November 12, 2012

Researchers in Norway have uncovered evidence of a vast Middle Eastern espionage network that for the past year has deployed malicious software to spy on Israeli and Palestinian targets.

The discovery, by Oslo-based antivirus and security firm Norman ASA, is the latest in a series of revelations involving digital surveillance activity of unknown origin that appears designed to gather intelligence from specific targets in the Middle East.

Norman’s experts say the true extent of the spy network came into focus after news of a cyber attack in late October 2012 that caused Israeli authorities to shut down Internet access for its police force. According to press reports, that incursion was spearheaded by a booby-trapped email that was made to look as if it was sent by Benny Gantz, the chief of general staff of the Israel Defense Forces.

Security vendor Trend Micro suggested that the initial target of that attack were systems within the Israeli Customs agency, and said the malware deployed was a version of Xtreme RAT, a Remote Access Trojan that can be used to steal information and receive commands from a remote attacker. According to Trend, the latest iterations of Xtreme Rat have Windows 8 compatibility, improved Chrome and Firefox password grabbing, and improved audio and desktop capture capabilities features.

All of the malware files Fagerland discovered as part of this campaign were signed with this phony Microsoft certificate.

Snorre Fagerland, a senior virus researcher at Norman, said he examined a sample of the Trojan used to deploy the malware in that attack, and found that it included a rather telltale trait: It was signed with a digital certificate that was spoofed to appear as though it had been digitally signed by Microsoft.

The faked digital certificate would not stand up to validation by Windows— or anyone who cared to verify it with the trusted root certificates shipped with Windows PCs. But it proved to be a convenient marker for Fagerland, who’s been scouring malware databases for other samples that used the same phony certificate ever since. So far, he’s mapped out an expanding network of malware and control servers that have been used in dozens of targeted email attacks (see graphic below).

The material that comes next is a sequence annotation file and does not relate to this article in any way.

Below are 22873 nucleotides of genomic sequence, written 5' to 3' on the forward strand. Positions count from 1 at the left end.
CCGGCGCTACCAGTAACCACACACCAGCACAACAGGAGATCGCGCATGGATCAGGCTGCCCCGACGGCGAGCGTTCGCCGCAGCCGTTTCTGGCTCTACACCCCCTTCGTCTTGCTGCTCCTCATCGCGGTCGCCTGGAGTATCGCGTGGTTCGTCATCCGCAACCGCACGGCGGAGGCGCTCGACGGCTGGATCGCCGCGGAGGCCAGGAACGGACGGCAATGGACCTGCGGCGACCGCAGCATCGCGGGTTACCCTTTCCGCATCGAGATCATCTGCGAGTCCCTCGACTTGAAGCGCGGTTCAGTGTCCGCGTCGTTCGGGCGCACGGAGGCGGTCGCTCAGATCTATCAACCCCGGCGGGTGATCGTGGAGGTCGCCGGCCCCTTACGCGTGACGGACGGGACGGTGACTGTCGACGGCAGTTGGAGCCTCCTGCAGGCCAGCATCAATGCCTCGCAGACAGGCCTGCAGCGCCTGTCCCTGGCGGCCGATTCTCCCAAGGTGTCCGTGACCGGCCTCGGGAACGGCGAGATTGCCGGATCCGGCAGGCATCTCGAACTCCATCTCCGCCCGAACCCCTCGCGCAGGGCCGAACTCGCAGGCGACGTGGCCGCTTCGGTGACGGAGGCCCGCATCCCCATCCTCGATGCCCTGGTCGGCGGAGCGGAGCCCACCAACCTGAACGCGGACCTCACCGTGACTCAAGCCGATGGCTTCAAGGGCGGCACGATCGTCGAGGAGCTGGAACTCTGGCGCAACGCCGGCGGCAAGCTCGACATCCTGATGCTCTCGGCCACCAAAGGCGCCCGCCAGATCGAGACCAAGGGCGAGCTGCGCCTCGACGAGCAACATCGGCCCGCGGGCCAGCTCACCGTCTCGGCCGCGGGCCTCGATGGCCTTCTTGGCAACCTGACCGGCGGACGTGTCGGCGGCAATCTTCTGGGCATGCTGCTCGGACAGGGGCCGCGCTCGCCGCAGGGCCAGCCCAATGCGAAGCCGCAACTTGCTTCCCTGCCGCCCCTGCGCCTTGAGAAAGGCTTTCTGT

“These malwares are set up to use the same framework, talk to same control servers, and have same spoofed digital certificate,” Fagerland said in an interview with KrebsOnSecurity. “In my view, they are same attackers.”

Fagerland discovered a vast network of command and control servers (yellow) that all bore the same forged Microsoft certificate and powered malware that targeted Israeli and Palestinian users.

Fagerland found that the oldest of the malicious files bearing the forged Microsoft certificate were created back in October 2011, and that the Arabic language email lures used in tandem with those samples highlighted Palestinian news issues. He observed that the attackers used dynamic DNS providers to periodically shift the Internet addresses of their control networks, but that those addresses nearly always traced back to networks in Gaza assigned to a hosting provider in Ramallah in the West Bank.